3-D matrix that forms backbone of the Thermal Woven Protection System. (Credits: NASA).

NASA’s Game Changing Technology Division is working with the textile industry to develop woven thermal protective systems (TPS). Similar to light weight three dimensional woven materials utilized in aircraft parts, this technology shows promise for heat shielding of spacecraft. “Woven TPS has the potential to significantly impact future NASA missions by changing heat shield development from a challenge to be overcome into a mission-enabling component,” said NASA Langley’s Ethiraj Venkatapathy, principal investigator of the project. “By delivering improved heat shield performance and affordability, this technology will impact all future exploration missions, from the robotic science missions to Mars, Venus and Saturn to the next generation of human missions,” Venkatapathy continued. The program, run out of NASA Ames in California in collaboration with NASA Langley Research Center in Virginia, is expected to produce a generation of shields able to handle extreme environments at more effective costs due to shorter development cycles. NASA’s chief technologist explains the game Changing Tehcnology program in the video below.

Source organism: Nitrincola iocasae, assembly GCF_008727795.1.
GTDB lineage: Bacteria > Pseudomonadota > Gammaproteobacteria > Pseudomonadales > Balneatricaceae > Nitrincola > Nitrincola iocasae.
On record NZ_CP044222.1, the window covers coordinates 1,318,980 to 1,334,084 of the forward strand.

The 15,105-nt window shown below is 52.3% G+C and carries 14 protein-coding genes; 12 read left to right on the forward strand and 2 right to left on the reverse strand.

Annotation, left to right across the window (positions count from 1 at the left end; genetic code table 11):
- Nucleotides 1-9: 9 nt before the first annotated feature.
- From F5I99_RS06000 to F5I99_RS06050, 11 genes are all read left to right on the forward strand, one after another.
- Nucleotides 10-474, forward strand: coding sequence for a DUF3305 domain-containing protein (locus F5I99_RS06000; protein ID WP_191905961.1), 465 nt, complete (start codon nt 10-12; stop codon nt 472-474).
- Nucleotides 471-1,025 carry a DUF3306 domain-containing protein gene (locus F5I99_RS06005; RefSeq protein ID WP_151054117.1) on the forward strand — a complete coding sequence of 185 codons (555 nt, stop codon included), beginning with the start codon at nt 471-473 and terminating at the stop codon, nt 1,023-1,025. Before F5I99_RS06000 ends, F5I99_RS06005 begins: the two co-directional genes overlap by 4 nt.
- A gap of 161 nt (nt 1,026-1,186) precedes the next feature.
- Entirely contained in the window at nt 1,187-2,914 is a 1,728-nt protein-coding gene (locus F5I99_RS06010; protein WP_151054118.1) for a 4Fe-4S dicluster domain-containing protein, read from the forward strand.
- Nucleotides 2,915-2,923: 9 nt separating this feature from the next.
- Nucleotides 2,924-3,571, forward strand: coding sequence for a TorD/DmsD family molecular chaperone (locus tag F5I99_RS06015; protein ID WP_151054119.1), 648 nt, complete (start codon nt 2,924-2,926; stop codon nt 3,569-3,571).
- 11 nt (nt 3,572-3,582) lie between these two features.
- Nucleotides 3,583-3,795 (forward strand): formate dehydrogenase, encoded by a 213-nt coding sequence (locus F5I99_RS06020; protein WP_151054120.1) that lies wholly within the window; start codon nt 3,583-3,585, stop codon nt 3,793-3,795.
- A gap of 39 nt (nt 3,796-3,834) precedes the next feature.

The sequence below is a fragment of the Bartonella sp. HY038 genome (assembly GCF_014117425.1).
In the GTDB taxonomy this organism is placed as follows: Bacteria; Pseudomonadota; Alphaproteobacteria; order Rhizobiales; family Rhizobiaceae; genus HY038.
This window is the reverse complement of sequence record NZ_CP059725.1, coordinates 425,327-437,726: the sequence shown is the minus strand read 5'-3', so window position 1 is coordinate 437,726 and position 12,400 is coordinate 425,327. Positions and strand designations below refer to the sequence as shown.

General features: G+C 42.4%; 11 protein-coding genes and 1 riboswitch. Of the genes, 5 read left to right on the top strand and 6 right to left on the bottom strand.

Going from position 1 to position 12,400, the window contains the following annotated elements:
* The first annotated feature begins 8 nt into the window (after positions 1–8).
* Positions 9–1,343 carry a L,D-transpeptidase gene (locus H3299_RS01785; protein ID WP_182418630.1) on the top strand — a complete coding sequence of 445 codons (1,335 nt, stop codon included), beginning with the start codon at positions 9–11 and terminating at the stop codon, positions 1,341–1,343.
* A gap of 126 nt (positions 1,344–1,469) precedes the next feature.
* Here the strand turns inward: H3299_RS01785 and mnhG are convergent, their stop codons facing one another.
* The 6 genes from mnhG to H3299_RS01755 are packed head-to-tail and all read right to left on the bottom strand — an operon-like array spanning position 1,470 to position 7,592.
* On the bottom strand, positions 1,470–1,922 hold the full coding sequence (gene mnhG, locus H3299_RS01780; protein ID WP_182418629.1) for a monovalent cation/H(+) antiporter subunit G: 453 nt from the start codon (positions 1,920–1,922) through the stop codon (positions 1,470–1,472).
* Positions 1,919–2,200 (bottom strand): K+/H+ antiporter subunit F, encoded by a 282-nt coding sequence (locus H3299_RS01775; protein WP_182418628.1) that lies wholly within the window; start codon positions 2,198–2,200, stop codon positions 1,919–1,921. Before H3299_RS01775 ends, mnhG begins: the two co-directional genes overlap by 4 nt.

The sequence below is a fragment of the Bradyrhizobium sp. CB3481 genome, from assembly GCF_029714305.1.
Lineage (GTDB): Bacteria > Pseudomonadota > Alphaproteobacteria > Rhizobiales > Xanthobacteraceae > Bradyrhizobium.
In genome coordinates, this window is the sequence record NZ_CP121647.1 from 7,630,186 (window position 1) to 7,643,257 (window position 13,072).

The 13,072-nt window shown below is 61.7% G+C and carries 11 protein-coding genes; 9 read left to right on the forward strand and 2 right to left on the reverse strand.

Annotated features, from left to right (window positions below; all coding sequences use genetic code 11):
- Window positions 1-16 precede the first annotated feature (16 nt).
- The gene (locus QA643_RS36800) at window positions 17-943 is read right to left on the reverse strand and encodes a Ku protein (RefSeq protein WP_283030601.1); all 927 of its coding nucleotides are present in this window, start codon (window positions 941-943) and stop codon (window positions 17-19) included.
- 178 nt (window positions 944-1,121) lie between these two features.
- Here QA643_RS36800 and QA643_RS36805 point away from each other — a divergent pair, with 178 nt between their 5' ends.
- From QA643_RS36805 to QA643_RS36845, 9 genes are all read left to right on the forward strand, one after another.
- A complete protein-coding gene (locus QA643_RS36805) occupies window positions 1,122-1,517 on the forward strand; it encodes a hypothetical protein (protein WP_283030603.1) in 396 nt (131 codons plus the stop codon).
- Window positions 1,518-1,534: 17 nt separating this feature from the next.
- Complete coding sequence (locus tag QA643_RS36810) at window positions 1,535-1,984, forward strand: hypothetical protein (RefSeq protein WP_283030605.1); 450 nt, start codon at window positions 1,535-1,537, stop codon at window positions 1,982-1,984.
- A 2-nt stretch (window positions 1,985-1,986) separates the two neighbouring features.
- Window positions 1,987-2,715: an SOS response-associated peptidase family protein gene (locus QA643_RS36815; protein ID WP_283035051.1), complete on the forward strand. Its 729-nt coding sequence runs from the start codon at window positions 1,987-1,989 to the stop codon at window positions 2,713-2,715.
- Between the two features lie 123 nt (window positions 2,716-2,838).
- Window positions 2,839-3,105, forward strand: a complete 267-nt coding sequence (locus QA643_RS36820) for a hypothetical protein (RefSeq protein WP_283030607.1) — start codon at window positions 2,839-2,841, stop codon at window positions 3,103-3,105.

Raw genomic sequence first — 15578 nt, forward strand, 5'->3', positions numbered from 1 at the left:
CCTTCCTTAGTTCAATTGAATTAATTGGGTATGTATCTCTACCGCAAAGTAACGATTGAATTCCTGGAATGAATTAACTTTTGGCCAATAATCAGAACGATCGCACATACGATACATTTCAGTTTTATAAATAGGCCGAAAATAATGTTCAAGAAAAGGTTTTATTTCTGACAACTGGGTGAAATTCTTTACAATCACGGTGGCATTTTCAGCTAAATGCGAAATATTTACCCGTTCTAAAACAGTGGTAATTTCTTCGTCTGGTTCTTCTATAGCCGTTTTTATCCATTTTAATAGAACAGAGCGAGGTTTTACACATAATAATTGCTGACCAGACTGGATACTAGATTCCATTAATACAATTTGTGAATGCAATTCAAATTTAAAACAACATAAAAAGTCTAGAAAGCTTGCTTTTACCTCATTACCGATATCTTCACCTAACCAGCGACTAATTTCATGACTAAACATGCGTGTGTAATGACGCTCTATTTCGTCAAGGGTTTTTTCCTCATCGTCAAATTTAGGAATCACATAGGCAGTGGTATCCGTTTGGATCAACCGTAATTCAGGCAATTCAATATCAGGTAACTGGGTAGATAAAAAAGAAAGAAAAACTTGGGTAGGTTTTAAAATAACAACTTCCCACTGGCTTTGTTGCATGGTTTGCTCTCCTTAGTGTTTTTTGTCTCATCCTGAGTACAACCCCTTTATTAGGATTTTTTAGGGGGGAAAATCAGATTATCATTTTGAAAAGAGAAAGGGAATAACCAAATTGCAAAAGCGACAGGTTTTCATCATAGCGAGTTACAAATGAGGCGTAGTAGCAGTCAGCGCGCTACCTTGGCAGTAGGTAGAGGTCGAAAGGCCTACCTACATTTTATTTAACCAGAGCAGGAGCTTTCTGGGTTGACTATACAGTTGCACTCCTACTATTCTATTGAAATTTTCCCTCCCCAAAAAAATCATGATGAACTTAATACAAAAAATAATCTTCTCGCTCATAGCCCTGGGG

About the author

Merryl Azriel

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Having wandered into professional writing and editing after a decade in engineering, science, and management, Merryl now enjoys reintegrating the dichotomy by bringing space technology and policy within reach of an interested public. After three years as Space Safety Magazine’s Managing Editor, Merryl semi-retired to Visiting Contributor and manager of the campaign to bring the International Space Station collaboration to the attention of the Nobel Peace Prize committee. She keeps her pencil sharp as Proposal Manager for U.S. government contractor CSRA.

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